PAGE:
Yeah.  It's a great question.  I think that kitchen-sink approach is sort of our instinct.  You know, if one thing is good and two things are good independently, then we should put them all together, and that will achieve the best result.  And I think the only way that we can know that is through studies like this one in which patients were given before surgery different combinations or given all three or just two, and it didn't show that the addition of enzalutamide to abiraterone was—was beneficial. 

And I think that some of this we have to think about the biology a little bit more.  And we have to think of how the cancer cell is going to adapt to the therapy that we're giving it.  And so abiraterone, for example, eliminates the production of hormones in the tumor and in the body, and enzalutamide blocks the hormone receptor.  The end result of both is to stop the hormones from working. 

What this tells us at least in a short period of time that perhaps the adaptation isn't necessarily to, for example, keep the hormone receptor active without the normal amounts of hormones there.  So I think what this study will also provide is a lot of material to study from these patients so that we can figure out how was the—were the tumors adapting and how can we for the next study refine on that knowledge.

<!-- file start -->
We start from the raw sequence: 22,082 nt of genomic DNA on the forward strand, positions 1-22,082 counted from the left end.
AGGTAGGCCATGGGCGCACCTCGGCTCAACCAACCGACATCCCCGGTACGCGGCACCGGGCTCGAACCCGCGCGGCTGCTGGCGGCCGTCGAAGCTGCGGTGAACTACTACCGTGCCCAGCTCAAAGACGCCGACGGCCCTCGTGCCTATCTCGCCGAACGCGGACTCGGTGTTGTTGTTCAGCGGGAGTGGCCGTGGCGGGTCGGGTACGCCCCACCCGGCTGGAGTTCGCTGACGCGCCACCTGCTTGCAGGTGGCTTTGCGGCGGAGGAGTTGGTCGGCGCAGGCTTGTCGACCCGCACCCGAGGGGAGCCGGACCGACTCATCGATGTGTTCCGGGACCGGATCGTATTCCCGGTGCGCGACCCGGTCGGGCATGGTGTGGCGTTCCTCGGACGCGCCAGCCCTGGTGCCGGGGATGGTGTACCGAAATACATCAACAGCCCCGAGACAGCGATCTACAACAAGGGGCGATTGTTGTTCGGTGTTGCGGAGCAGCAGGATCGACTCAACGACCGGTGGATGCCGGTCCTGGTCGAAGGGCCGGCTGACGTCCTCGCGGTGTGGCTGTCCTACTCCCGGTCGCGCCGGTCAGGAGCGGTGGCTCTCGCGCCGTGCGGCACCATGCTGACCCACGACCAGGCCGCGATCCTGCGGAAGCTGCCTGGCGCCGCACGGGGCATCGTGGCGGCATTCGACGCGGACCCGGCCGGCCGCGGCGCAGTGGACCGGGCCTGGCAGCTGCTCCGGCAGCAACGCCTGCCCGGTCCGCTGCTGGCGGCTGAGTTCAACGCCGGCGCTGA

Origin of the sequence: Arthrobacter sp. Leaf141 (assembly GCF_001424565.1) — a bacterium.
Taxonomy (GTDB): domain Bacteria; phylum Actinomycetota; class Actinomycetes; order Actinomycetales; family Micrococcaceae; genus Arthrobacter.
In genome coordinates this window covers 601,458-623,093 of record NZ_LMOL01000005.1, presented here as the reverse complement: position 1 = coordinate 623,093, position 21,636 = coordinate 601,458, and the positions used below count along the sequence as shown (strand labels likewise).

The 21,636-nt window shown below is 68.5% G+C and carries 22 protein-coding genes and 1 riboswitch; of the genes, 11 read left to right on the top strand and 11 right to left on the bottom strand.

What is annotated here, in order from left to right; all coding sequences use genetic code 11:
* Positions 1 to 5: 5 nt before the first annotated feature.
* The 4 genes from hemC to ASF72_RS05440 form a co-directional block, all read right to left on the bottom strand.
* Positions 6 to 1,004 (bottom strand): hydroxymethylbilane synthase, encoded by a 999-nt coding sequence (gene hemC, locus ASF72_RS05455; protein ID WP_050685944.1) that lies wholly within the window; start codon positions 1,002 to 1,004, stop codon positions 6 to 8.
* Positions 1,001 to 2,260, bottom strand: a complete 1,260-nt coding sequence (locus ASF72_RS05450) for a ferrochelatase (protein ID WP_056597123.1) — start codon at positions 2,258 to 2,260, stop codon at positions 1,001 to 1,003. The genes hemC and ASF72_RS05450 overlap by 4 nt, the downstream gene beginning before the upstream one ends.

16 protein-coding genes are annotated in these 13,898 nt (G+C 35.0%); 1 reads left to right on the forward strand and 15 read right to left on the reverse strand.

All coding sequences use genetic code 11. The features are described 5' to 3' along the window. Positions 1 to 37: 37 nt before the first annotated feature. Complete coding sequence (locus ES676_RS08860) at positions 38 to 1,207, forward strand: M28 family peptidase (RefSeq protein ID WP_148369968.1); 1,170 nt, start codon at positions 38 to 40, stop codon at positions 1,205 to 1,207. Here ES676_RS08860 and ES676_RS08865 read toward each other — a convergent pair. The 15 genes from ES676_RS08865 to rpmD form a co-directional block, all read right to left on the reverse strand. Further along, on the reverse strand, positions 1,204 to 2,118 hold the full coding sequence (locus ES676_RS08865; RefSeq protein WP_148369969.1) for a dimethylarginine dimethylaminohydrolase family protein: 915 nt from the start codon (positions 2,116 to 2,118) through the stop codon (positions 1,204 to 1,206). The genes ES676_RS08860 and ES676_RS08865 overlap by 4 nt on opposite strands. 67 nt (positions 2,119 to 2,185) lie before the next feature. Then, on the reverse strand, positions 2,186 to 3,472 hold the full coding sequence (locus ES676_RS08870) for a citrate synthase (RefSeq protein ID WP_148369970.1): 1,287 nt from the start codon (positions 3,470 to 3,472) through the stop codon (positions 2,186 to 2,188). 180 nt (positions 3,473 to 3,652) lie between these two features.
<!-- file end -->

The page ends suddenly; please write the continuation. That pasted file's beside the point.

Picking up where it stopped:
Dr. Beer:

It seems to me it's a reminder that we need to stay humble and do the studies.  There are many good ideas in oncology, and those of us who have been in the field for some time have seen many great ideas fail, some great ideas succeed, some ideas that we thought were mediocre succeed widely.  Like CHAARTED, many of us really didn't think that chemotherapy would have such a big impact in early disease, but evidence really is king. And until we know, we ought to stay humble and make sure that we recognize that things don't always turn out the way we think they might. 

I think I'd like to close this discussion with a question to all three of you guys.  All of the progress that we see here at ASCO is largely a result of patients who were courageous enough to volunteer for clinical studies, whether it's clinical trials with a new therapy or outcome studies where they contribute information or a blood sample.  Why should a patient with prostate cancer consider a clinical trial in their care?  Let me start with Joel. 

Please remember the opinions expressed on Patient Power are not necessarily the views of our sponsors, contributors, partners or Patient Power. Our discussions are not a substitute for seeking medical advice or care from your own doctor. That’s how you’ll get care that’s most appropriate for you.